Another thing to consider is that if you are just going to prepare the existing finish by "roughing it up", I would use very fine sandpaper. Since the existing finish is acrylic urethane, you have to use acrylic urethane to re-spray it. Also, I personally would spray the prepared finish with "primer" for acrylic urethane. This will adhere to the existing finish very strongly and will allow the new coat of acrylic urethane to adhere very strongly to the primer. This should yield a very hard finish that can't be scratched off with a finger nail. You will not want, most likely, to use the wrong paint and have a soft and non-durable finish. Finally you will want to sand the new finish with super fine sandpaper available at auto paint stores that auto body shops buy their paint supplies at. These are like 2000 grit or higher. Work up to the high grit from lower super fine grits and then clear coat it with a clear coat made to go over acrylic urethane paint. Then sand and polish the clear coat without burning it.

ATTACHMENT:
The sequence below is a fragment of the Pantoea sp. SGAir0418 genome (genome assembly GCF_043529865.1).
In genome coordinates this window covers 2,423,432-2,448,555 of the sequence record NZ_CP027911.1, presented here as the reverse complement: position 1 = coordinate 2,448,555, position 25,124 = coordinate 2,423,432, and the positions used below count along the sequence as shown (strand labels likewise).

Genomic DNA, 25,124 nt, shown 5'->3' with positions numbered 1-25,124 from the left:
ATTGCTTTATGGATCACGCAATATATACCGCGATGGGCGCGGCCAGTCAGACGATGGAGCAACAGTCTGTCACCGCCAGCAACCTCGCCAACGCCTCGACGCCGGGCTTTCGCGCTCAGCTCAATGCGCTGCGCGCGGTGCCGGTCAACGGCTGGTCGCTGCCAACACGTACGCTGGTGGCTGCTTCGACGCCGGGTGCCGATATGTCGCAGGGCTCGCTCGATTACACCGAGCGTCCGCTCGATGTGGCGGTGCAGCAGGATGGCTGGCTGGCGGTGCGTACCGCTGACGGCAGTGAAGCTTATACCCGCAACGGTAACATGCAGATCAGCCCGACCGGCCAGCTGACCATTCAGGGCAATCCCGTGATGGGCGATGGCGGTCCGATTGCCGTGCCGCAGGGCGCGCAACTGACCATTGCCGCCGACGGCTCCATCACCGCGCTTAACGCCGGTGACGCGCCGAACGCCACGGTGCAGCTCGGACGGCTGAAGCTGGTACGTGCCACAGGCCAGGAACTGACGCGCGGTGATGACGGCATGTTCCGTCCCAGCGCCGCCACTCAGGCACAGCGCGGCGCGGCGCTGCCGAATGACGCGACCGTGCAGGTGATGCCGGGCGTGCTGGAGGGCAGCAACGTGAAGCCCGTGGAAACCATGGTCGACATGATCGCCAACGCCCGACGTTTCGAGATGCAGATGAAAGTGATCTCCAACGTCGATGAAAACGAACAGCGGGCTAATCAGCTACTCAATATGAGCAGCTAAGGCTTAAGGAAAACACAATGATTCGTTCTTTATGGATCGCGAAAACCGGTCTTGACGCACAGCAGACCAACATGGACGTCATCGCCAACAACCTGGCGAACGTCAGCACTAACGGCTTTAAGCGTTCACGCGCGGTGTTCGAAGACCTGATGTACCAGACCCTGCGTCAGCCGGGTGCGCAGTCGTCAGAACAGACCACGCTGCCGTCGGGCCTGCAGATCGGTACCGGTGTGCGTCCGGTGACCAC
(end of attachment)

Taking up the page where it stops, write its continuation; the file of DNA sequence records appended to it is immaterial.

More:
Doing this refinish so that it will be super nice looking will be a lot of work, time consuming, and expensive.

    It would probably be cheaper to prepare the existing finish and take the guitar, stripped of hardware, etc., to an auto body shop and let them spray it. They already have bulk paint that is super hard and would probably be compatible with the existing finish; meaning that you would not have to strip the entire finish down to bare wood, or spend a "lot" of money on paint and clear coat plus other needed supplies. An auto body shop would probably do it for a very reasonable cost, especially since it is for a school. Just prepping it would be a good learning experience for the students.

    To do a really top quality job requires a lot of spray painting expertise and specialized materials and equipment.

    Good luck with the project. I'm sure you will try to do your best job.
    Thanks for info Duffy. This project has been out on hold for the moment. Students have been cramming for the 1/4 & now we are in Spring Break. Hope to use all this info very soon!
    Thanks again!
    Chris Reynolds...Nashvegas TN
    CR Guitar Demos
    More guitars than I can afford!
    #1 fan of Doug "DA MAN" Sewell!!

  12. #12
    Senior Member toothace's Avatar
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    I picked up a can of Crown Tuff-Strip for an SE project i am working on. The label says for paint, enamel, polyurethane, and epoxy. I am planning to take it down to the wood. The guitar is a 2nd year SE Santana, and where paint has chipped off already there does not seem to be a veneer on this one. The weather is still pretty cold here in CT so I have been waiting for a warm enough day to do this outside. Will post pics once it's done.